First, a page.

Our Continued conversations series highlights the experts behind our content. Meet the presenters, contributors, and guest editors who make a difference in their fields and inspire our learners to do the same.
Amy M. Schlessman, PT, DPT, DHS, specializes in simple, fun strategies to embed physical activity into academic concepts. Her practice and research focuses on the effects of a classroom-based physical activity program on academic performance and the perceptions of educators, parents, and physical therapists on health promotion in early childhood.
Schlessman currently works as a school-based physical therapist and is an assistant professor in the physical therapy program at the University of Findlay. She is the author of Recycle Bin Boogie and regularly conducts presentations for teachers, parents, and therapists on a variety of topics. Her YouTube channel offers simple, DIY, low-cost, movement and learning strategies for school and at home.
"I’m a passionate believer in continual, lifelong learning." — Amy Schlessman
Why did you pursue the field of physical therapy?
I have always been interested in helping people be physically active, particularly those individuals who have an injury, chronic health condition, or developmental disability. Physical therapists help people maximize their potential so they can participate in their school, job, community, and other activities meaningful to them. It’s inspiring to see how physical therapists motivate individuals and come up with creative approaches to help them meet their goals.
You’ve primarily focused your career on pediatrics and school-based therapy. What drew you to that area of the field?
I love pediatrics because I get to work with the entire family and offer them concepts and modifications to help them continue in activities they enjoy. What drew me to school therapy is a desire for all children to be able to participate with their peers as independently as possible. I enjoy the team-based approach of working with teachers to problem solve and creatively individualize ways that kids can participate in classroom activities. There is an ever-growing body of evidence that links physical activity and academic performance, so it excites me to help educators embed movement into their curriculum.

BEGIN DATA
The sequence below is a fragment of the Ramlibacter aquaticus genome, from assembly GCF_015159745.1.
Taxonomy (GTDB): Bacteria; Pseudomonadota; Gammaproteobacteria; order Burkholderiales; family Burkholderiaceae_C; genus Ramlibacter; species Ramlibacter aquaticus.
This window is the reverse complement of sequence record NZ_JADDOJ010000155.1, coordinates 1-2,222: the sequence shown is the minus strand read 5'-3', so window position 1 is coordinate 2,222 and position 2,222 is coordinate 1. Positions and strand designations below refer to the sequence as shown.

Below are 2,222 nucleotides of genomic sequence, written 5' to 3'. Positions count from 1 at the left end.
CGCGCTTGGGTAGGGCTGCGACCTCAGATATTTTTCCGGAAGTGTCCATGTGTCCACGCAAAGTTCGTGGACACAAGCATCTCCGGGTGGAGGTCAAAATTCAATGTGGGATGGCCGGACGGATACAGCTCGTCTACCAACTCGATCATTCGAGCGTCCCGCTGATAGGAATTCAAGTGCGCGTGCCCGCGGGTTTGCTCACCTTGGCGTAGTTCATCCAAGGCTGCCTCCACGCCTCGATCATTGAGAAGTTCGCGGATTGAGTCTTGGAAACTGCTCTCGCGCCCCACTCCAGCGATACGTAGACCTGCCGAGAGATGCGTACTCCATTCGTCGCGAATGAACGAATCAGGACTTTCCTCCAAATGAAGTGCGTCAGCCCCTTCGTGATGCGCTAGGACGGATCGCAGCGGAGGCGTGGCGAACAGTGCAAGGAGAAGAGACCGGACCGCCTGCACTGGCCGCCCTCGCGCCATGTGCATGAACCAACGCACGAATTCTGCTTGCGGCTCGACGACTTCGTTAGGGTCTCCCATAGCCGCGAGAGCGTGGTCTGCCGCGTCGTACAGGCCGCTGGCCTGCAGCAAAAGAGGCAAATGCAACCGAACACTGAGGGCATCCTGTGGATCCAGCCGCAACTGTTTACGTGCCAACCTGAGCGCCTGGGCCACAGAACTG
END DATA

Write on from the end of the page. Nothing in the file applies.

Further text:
A lot of your work centers around helping teachers and parents promote physical activity in small spaces and with common classroom or household items. What makes these strategies so valuable?
People are more likely to do anything if it’s practical and easy. My activities for home and classroom are designed to use the spaces and things people already have, which saves time and money. Coming up with creative ways to use common items and spaces also allows for creativity, which is good stimulation for kids developmentally.
With widespread closures of schools, clinics, and other services due to the recent spread of COVID-19, your small-space activities are particularly meaningful. What are some of your favorite tips for maintaining physical activity while staying at home?
Right now teachers are connecting with students online and therapists are doing more telehealth appointments rather than working with patients in large clinic spaces. Now we are all home and in smaller spaces, but there are still so many ways to get kids moving. Some of my favorites are:
- Read a favorite book and then act out the scenes.
- Play charades.
- Play musical chairs.
- Have a scavenger hunt with common household items such as paper towel tubes or socks.
- Hide puzzle pieces around the house and send kids around to find the pieces and assemble the puzzle.
- Stack and crash cardboard boxes.
You have been a long-time presenter for Continued, with your courses spanning PhysicalTherapy.com, OccupationalTherapy.com, and Continued Early Childhood Education. Why do you feel online learning is important?
I love presenting for Continued because I’m a passionate believer in continual, lifelong learning. Professional development has the ability to fuel passion for the field and offer strategies that can be implemented immediately. There is a convenience aspect to learning online, which allows for flexibility and ways to adapt for various learning styles and preferences. If learning is easy and accessible, we’re more likely to advance our learning.